A Problem: Fixed Price Buy-Sell Agreements

The Solution Lies in a Valuation Process

Fixed price buy-sell agreements are seemingly simple from a valuation viewpoint.  All the owners and a company have to do are agree on a value for the business and record that value in their buy-sell agreement.  Most of the time, the owners do agree on a fixed price when agreements are initially signed.

The problem lies in the fact, that in most cases, the initial fixed prices are seldom updated.

Time passes and value changes.  Time passes and owner situations change.  Time passes and it just gets more difficult to sit down and talk about value to update fixed price agreements.  And so, the owners don’t do it.

Time passes and there is a trigger event.  If my experience is indicative, the initial fixed price has never been updated.  With changing value, there is likely a large discrepancy between the initial fixed price and the current “fair market value” of the business.

If the current value is higher than the original fixed price, the company and remaining shareholders would achieve a windfall with the bargain purchase from a triggered shareholder.  However, if the current value is lower than the original fixed price, the selling shareholder would achieve a windfall.

What’s a windfall among friends whose interests have diverged?  It is likely expensive litigation unless there is a solution to the problem in the buy-sell agreement.  If you think that is a good idea, read this post.

A Bad Solution

We’ve seen a number of fixed price buy-sell agreements with a provision calling for an appraisal process if the fixed price is more than a certain period old (like two years or more).  Those processes are generally about 150 words in length, plus or minus, and came from a template somewhere.

The problem is that they do not describe workable valuation processes, so when they bust, litigation and a contentious valuation process ensue.  A bad solution, despite seeming okay when an agreement is signed, is not a good idea.

A Better Solution

As I’ve said in my books, blog posts, and speeches, the best solution for “fixing” a fixed price buy-sell agreement is to get rid of the fixed price and replace it with a valuation process.  I recommend the Single Appraiser, Select Now and Value Now process that is described in Buy-Sell Agreements for Closely Held and Family Business Owners.  After an initial appraisal, the selected appraiser provides reappraisals each year to update the price.  Everyone knows what will happen and has an evolving knowledge about the expected buy-sell agreement price.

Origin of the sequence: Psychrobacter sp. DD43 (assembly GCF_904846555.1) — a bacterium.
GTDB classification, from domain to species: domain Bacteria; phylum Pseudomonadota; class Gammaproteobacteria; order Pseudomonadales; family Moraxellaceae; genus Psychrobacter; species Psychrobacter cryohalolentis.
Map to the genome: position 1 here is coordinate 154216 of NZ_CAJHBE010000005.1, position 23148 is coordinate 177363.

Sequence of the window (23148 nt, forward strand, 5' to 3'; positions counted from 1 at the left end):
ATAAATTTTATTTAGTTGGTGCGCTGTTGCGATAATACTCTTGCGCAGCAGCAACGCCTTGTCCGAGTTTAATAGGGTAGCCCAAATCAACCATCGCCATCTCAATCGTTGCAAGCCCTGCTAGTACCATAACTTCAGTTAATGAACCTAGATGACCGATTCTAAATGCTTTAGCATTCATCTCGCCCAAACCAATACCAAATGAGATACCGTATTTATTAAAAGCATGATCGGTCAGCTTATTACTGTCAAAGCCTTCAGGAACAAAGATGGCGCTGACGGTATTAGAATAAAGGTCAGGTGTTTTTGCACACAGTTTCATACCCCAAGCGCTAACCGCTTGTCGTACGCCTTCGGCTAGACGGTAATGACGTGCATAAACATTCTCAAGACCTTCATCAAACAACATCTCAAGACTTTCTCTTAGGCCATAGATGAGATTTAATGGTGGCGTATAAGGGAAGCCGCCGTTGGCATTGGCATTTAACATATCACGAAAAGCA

The next best solution is to add a single appraiser valuation process as the “fix” in the event that a fixed price is out of date when a trigger event occurs.

That process is called the Single Appraiser, Select Now and Value Later valuation process.  The appraiser is selected and written into the fixed price agreement.  If the buy-sell agreement is triggered and the fixed price is outdated, the selected appraiser is called upon to provide the (binding) valuation for purposes of the agreement.

In both of the single appraiser processes noted above, the standard of value, level of value, and all other aspects of defining an appraisal are detailed in the agreements.  Then, there is little likelihood for problems with these matters.

Conclusion and Coming

Fixed price buy-sell agreement pricing mechanisms are not good and seldom work.  The problems with these agreements can be “fixed” if the parties focus on the future and take steps today to solve future problems before they occur.

To help solve these problems, I have drafted a new book on buy-sell agreements.  It will be of great interest to attorneys because, in addition to providing descriptions of valuation processes like mentioned above, there is template language for drafting the valuation portions of buy-sell agreements.

If you would like to be on the list to receive notification upon this new book’s publication, just send me an email and we’ll let you know the minute the book is available.  The working title is Buy-Sell Agreement Handbook for Attorneys.  It will, of course, be of interest to business appraisers and business owners, as well.

Let us know:


If you would like me to review a buy-sell agreement from business and valuation perspectives, call me (901-685-2120) or email me and we can work out the details.

It is time to fix busted fixed price buy-sell agreements.  So let’s work together to do just that.

In the meantime, be well!


Please note: I reserve the right to delete comments that are offensive or off-topic.

Leave a Reply

Your email address will not be published. Required fields are marked *

One thought on “A Problem: Fixed Price Buy-Sell Agreements

  1. If the buyer or seller is a healthcare entity serving Medicare, Medicaid, or Tricare (military) patients, make sure to get a healthcare transaction specialist attorney to review the terms and conditions for the often illogical & changing requirements of Federal CMS compliance on pricing. Those specialists can be found at NSCHBC.org, HealthLawyers.org, or by referral from the client’s national professional association.